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Cuthbert (Archbishop of Canterbury)

Archbishop of Canterbury, date of birth not known; d. October 25, 758

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Cuthbert, Archbishop of Canterbury, date of birth not known; d. October 25, 758. He is first heard of as Abbot of Liminge, Kent. Consecrated bishop by Archbishop Nothelm, he succeeded Wahlstod in the See of Hereford in 736 and was translated to Canterbury about 740. Journeying to Rome he received the pal-hum, and on his return assisted at the Council of Cloveshoe in 742.

At this council Ethelbald, King of Mercia, confirmed manto churches and monasteries. His friendship with St. Boniface, Archbishop of Mainz, accounts for the intimate knowledge that St. Boniface had of the evil life of Ethelbald, which prompted the saint to correspond with the king in the hope of inducing him to reform. Cuthbert, in obedience to the wish of Pope Zachary, called a second Council of Cloveshoe, in 747, which formulated many canons for the guidance of monastic life and the duties of bishops and priests. It especially insisted on catechetical instruction being given in the English tongue. The proceedings of this council were sent to St. Boniface and prompted him to act similarly in Germany. Some have thought that St. Boniface took the initiative and not Cuthbert, but most now admit that the proceedings in Germany for promoting a greater union with Rome took place after this council of Cloveshoe and in imitation of it.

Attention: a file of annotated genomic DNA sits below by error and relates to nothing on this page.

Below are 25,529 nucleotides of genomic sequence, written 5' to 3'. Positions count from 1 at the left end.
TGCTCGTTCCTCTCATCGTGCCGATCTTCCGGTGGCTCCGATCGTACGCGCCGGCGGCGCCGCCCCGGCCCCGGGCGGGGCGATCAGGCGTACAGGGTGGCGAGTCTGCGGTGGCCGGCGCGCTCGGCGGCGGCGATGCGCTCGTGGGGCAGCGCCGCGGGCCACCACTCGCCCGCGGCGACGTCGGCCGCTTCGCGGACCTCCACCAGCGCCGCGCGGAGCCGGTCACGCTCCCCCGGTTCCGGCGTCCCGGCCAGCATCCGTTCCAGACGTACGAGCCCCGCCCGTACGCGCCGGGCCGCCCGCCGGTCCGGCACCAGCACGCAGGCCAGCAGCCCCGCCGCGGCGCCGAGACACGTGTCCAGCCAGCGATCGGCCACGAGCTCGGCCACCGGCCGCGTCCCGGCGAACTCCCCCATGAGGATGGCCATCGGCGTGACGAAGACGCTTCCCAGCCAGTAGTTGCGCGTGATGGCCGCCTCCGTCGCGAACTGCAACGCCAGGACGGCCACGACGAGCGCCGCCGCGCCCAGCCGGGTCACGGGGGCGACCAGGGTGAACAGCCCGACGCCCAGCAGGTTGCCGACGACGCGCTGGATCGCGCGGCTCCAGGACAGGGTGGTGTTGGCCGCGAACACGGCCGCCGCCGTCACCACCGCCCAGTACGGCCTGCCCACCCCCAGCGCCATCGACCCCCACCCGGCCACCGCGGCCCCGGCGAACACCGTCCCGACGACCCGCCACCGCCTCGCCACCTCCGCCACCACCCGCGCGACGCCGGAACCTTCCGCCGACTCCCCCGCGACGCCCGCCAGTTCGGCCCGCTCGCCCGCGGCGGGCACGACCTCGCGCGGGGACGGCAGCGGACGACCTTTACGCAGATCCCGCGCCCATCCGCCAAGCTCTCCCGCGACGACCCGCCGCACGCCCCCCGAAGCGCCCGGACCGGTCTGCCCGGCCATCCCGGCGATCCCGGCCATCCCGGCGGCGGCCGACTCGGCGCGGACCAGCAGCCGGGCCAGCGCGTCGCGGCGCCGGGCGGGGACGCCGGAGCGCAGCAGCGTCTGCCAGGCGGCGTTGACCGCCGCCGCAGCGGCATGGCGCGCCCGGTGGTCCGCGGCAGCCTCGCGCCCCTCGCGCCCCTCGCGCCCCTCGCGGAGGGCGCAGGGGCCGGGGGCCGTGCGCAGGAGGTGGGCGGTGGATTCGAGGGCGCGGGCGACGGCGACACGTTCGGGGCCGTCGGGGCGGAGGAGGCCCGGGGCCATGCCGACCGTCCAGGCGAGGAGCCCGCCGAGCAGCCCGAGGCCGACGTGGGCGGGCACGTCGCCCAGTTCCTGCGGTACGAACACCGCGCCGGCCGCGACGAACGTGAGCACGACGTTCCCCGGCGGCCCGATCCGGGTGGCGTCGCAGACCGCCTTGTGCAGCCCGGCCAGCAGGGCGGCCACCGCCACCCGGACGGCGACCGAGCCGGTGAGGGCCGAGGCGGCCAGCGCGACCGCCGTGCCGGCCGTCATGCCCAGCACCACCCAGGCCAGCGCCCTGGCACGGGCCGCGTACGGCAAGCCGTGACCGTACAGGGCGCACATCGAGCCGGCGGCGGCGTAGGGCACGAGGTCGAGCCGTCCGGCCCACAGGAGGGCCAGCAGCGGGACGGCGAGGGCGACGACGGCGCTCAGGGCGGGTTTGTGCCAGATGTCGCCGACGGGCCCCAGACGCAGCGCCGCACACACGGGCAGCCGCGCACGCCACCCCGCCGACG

Cuthbert brought about a great change with regard to the precedence of the Cathedral Church of Canterbury. Christ Church, Canterbury, was considered inferior in dignity to the Church of Sts. Peter and Paul where all the archbishops were interred. The pope granted his request for the interment of the archbishops at Christ Church and King Eadbert confirmed this. A chapel was then built at the east end of the cathedral dedicated to St. John the Baptist to serve as the baptistery, the court of the archbishops and their place of burial. Fearing opposition from the monks of Sts. Peter and Paul’s church Cuthbert was stealthily buried in the new chapel several days before his death was generally know. From that time until the Conquest at least, every Archbishop of Canterbury except one was buried at Christ Church. A letter of his to Lullus, Archbishop of Mainz, is still extant and also two short poems preserved by William of Malmesbury. Leland speaks of a volume of his epigrams in the library of Malmesbury Abbey. This volume is now lost.



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